Work under the first contract was uneventful. However, on the last day of the job under the second contract an accident occurred. As the equipment was being placed upon a Jordan, Inc. truck in preparation for the trip home to Ozark, Alabama, the plaintiff climbed onto the air compressor to tie down the engine covers. He apparently slipped and fell to the ground seriously injuring his ankle.

Plaintiff brought the present action against the defendant under the theory that he was an employee of Railroad and therefore was subject to the Federal Employers' Liability Act, 45 U.S.C.A. § 51 et seq. (1970 ed.). The Railroad filed a third-party complaint against third-party defendant, Jordan, Inc., on the strength of an indemnity agreement between the parties which said that should the Railroad be sued by a Jordan, Inc. employee, Jordan, Inc. would indemnify the Railroad. Trial was had before a jury November 7-10, 1977, after which the jury returned verdicts in favor of the Railroad in the main action, and for Jordan, Inc. in the third-party action. From the judgment for the Railroad the plaintiff appeals.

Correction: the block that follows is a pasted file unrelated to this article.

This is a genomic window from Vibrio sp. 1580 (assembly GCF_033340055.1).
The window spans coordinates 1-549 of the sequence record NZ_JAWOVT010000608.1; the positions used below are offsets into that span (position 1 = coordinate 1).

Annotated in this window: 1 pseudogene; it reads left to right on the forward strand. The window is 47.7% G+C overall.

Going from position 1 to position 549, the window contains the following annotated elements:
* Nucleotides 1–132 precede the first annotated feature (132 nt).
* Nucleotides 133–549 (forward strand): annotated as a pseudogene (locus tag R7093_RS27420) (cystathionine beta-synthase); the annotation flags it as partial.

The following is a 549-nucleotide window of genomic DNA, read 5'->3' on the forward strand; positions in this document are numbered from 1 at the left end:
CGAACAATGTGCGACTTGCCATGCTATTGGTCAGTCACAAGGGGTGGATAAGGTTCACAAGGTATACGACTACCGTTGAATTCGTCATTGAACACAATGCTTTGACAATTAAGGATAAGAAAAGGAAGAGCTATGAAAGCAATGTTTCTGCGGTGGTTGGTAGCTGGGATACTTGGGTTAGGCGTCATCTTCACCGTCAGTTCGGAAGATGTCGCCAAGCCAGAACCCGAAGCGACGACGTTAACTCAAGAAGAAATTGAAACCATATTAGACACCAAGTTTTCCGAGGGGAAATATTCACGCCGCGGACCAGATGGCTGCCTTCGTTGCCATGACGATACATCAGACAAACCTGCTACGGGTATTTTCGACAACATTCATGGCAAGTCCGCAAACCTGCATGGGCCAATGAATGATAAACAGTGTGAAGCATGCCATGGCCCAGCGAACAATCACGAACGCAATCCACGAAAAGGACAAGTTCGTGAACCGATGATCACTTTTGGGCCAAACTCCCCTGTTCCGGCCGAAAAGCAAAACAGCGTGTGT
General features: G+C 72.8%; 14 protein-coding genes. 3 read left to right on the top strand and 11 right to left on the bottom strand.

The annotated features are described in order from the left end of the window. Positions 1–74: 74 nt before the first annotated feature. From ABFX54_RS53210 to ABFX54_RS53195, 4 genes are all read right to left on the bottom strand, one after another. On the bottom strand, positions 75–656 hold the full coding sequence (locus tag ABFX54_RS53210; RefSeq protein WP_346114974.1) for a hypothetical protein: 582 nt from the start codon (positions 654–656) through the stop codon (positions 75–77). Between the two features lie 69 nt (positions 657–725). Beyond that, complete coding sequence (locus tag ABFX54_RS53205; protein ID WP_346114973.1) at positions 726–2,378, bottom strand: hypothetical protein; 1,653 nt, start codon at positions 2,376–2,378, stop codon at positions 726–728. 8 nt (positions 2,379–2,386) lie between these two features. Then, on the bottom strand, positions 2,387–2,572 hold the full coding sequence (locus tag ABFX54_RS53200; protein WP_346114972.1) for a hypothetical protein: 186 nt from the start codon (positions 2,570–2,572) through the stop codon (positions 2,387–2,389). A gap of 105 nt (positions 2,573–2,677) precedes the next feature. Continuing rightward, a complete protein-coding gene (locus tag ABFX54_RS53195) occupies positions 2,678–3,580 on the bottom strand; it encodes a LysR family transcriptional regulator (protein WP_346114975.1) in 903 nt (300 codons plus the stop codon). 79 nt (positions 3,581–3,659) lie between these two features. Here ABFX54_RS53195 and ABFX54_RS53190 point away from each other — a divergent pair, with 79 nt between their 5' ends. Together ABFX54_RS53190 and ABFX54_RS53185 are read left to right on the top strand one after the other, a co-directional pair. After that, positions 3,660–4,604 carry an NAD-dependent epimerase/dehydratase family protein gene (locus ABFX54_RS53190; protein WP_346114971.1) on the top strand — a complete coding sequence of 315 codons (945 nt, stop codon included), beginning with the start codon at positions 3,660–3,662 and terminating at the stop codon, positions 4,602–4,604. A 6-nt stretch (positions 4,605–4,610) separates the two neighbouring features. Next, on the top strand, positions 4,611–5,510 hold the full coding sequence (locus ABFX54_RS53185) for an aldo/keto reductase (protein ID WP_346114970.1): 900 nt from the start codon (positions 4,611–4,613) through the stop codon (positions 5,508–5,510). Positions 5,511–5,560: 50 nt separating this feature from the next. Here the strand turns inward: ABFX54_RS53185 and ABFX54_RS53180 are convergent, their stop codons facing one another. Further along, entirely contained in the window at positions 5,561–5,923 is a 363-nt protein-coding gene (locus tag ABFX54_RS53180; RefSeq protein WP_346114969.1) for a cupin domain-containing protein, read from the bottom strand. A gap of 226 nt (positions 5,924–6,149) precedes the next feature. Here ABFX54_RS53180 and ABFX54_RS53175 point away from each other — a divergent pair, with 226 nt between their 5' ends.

The Federal Employers' Liability Act, supra, provides in § 51 that:

Every common carrier by railroad while engaging in commerce . . . shall be liable in damages to any person suffering injury while he is employed by such carrier in such commerce . . . for such injury or death resulting in whole or in part from the negligence of any of the officers, agents, or employees of such carrier, or by reason of any defect or insufficiency, due to its negligence, in its cars, engines, appliances, machinery, track, roadbed, works, boats, wharves, or other equipment.